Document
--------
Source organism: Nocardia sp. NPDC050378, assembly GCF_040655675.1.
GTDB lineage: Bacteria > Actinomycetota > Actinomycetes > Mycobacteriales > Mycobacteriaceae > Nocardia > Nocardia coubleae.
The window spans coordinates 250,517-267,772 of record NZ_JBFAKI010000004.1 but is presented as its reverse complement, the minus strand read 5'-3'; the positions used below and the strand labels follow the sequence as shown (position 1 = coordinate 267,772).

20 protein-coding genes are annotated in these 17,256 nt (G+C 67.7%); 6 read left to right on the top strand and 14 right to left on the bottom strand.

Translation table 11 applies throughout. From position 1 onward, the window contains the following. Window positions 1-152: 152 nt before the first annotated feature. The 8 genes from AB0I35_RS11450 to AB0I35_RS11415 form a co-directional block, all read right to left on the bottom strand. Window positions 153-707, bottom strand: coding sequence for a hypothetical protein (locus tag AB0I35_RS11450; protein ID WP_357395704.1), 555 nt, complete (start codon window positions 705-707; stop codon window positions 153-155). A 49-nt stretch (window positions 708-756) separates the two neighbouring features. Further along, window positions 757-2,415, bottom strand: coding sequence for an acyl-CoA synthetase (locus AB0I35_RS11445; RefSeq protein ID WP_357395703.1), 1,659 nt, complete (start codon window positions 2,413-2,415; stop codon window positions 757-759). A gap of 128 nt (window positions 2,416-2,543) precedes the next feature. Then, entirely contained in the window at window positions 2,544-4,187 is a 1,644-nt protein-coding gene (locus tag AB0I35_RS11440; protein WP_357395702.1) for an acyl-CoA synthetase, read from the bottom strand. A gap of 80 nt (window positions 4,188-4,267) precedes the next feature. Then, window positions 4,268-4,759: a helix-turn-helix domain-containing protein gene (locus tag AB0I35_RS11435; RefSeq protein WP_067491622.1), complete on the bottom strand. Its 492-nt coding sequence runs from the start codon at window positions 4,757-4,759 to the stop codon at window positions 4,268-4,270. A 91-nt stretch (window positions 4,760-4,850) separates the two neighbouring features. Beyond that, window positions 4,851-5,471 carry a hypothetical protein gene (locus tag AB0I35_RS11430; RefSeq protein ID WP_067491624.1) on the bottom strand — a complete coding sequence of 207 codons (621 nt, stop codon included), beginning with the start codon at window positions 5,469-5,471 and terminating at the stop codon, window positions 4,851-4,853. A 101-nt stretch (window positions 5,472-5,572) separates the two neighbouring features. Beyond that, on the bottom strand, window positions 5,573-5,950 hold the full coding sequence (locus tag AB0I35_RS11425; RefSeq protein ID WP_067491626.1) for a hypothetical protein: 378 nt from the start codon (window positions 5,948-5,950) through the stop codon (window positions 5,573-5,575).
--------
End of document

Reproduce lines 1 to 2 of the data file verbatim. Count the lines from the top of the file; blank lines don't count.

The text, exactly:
Source organism: Nocardia sp. NPDC050378, assembly GCF_040655675.1.
GTDB lineage: Bacteria > Actinomycetota > Actinomycetes > Mycobacteriales > Mycobacteriaceae > Nocardia > Nocardia coubleae.